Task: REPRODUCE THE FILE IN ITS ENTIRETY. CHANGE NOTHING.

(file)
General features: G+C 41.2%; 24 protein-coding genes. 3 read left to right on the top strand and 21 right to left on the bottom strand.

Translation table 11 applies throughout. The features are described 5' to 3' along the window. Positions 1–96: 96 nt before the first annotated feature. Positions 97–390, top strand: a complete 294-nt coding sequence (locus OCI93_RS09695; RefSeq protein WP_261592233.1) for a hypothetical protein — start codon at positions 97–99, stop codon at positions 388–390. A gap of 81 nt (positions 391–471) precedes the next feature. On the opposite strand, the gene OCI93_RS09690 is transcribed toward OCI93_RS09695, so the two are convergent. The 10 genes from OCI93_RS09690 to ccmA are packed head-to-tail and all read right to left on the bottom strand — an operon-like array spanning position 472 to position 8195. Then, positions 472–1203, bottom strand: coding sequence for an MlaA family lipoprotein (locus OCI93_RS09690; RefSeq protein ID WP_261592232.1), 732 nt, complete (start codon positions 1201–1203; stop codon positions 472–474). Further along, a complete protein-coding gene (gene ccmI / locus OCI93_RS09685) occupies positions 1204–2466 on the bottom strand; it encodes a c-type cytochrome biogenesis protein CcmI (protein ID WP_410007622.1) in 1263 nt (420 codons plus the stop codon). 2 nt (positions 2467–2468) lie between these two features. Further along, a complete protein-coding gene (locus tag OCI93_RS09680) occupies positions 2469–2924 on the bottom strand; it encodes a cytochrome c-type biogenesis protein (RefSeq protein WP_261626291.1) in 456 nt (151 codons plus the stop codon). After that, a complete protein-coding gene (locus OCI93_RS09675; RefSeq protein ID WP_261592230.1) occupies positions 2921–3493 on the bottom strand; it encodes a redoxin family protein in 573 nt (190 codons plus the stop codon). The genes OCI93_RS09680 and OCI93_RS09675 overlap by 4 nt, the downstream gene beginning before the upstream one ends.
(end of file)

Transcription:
General features: G+C 41.2%; 24 protein-coding genes. 3 read left to right on the top strand and 21 right to left on the bottom strand.

Translation table 11 applies throughout. The features are described 5' to 3' along the window. Positions 1–96: 96 nt before the first annotated feature. Positions 97–390, top strand: a complete 294-nt coding sequence (locus OCI93_RS09695; RefSeq protein WP_261592233.1) for a hypothetical protein — start codon at positions 97–99, stop codon at positions 388–390. A gap of 81 nt (positions 391–471) precedes the next feature. On the opposite strand, the gene OCI93_RS09690 is transcribed toward OCI93_RS09695, so the two are convergent. The 10 genes from OCI93_RS09690 to ccmA are packed head-to-tail and all read right to left on the bottom strand — an operon-like array spanning position 472 to position 8195. Then, positions 472–1203, bottom strand: coding sequence for an MlaA family lipoprotein (locus OCI93_RS09690; RefSeq protein ID WP_261592232.1), 732 nt, complete (start codon positions 1201–1203; stop codon positions 472–474). Further along, a complete protein-coding gene (gene ccmI / locus OCI93_RS09685) occupies positions 1204–2466 on the bottom strand; it encodes a c-type cytochrome biogenesis protein CcmI (protein ID WP_410007622.1) in 1263 nt (420 codons plus the stop codon). 2 nt (positions 2467–2468) lie between these two features. Further along, a complete protein-coding gene (locus tag OCI93_RS09680) occupies positions 2469–2924 on the bottom strand; it encodes a cytochrome c-type biogenesis protein (RefSeq protein WP_261626291.1) in 456 nt (151 codons plus the stop codon). After that, a complete protein-coding gene (locus OCI93_RS09675; RefSeq protein ID WP_261592230.1) occupies positions 2921–3493 on the bottom strand; it encodes a redoxin family protein in 573 nt (190 codons plus the stop codon). The genes OCI93_RS09680 and OCI93_RS09675 overlap by 4 nt, the downstream gene beginning before the upstream one ends.